Image source: ConocoPhillips.
ConocoPhillips' third-quarter financial results were clearly affected by lower oil prices. However, the company is making progress to right-size its business for the current environment. That was the clear message on the company's conference call discussing those results. CFO Jeff Sheets took the reins of this call, detailing five areas where the company had made significant progress.
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1. The business is performing wellOn operational performance, Sheets said:
One of ConocoPhillips' main themes for 2015 is winding down several major projects that had been under development for the past several years. All of this year's projects have not only been delivered on time and on budget but are performing at or above expectations.
2. Our budget is flexibleBecause the company is in the finishing stages on most of its major projects, it has a lot more capital flexibility going forward. COO Matt Fox chimed in on this one, noting:
Moreover, future spending could be a lot less, with Sheets pointing out that the capex budget will likely be a moving target:
In other words, if oil prices stay in the range of $45-$50 per barrel, the company's spending could drop below $8 billion thanks to its flexibility going forward.
Overall, capex spending in the industry is well off its peak. One noteworthy example is French oil giant Total , which is bringing spending down to $20 billion-$21 billion next year and to $17 billion-$19 billion in 2017 and beyond. Those levels are well below Total's peak spending of $28 billion in 2013 and $23 billion-$24 billion this year.
3. We've really made progress on our costsAs for progress made on reducing costs, Sheets pointed out that the "operating costs were down 18% when adjusted for special items." That's better than the expected performance for the company. In fact, COO Matt Fox noted that:
Not only is the company ahead of its cost reduction target, but it sees further operating cost cuts that can be achieved. This will offset more of the impact weak commodity prices are having on its margins.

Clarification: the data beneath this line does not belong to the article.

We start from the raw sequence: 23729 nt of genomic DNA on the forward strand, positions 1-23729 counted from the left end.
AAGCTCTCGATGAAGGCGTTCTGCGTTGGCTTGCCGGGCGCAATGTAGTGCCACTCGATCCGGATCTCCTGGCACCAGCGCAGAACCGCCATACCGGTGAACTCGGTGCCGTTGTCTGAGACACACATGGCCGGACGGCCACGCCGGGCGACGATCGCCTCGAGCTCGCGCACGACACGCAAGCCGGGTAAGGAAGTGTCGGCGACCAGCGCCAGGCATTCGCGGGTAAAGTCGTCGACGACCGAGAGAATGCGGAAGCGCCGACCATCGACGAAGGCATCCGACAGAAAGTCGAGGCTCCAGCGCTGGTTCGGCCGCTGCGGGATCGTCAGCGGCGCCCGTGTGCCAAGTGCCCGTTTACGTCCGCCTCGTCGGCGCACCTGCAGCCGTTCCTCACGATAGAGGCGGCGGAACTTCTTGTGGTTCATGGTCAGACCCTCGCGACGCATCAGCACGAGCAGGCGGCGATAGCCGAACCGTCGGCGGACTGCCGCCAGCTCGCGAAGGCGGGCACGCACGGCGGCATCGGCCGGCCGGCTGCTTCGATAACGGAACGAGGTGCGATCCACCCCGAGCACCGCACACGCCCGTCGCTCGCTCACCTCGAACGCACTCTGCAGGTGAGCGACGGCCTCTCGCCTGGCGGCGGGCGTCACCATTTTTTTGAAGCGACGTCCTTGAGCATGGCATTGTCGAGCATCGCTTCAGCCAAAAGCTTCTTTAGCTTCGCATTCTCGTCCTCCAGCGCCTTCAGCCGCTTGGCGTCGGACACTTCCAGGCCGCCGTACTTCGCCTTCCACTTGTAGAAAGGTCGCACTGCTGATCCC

One thing producers have discovered is that the longer oil prices stay low, the more cost deflation they can capture. That's why Total recently raised its operating cost reduction target by 50% and now expects to trim $3 billion fromoperating expenses by 2017.
4. We're in strong shape financiallyOn the balance sheet, Sheets said:
While weak prices have reduced the company's cash flow, it has other levers to pull to stay financially strong. One of the key points Sheets made is that ConocoPhillips can handle more debt on its balance sheet and still maintain a strong investment grade credit rating. That's a huge competitive advantage given that a lot of its peers are focused on reducing debt to stay afloat.
5. We're minding the gapConocoPhillips' ultimate goal is to be cash flow neutral in 2017 no matter the oil price. As Sheets reiterated:
In other words, the company has clear line of sight that the gap between its cash flow and cash outflows for capex and the dividend will be fully closed by 2017. Furthermore, that gap can be closed under a range of commodity price scenarios, suggesting that it can be attained even if prices stay in the current range. That's a better scenario than at some rivals, with Total needing a $60 oil price to cover its dividend and capex in 2017, even with all the cost reductions.
Investor takeawayWhile higher oil prices are not yet in sight, ConocoPhillips is facing the challenge head-on. The company is controlling what it can, which are its production, capital, and operating costs. This has it positioned for long-term sustainability even if oil prices stay lower for a lot longer.
The article 5 Things ConocoPhillips' CFO Wants You to Know originally appeared on Fool.com.
Matt DiLallo owns shares of ConocoPhillips. The Motley Fool recommends Total (ADR). Try any of our Foolish newsletter services free for 30 days. We Fools may not all hold the same opinions, but we all believe that considering a diverse range of insights makes us better investors. The Motley Fool has a disclosure policy.
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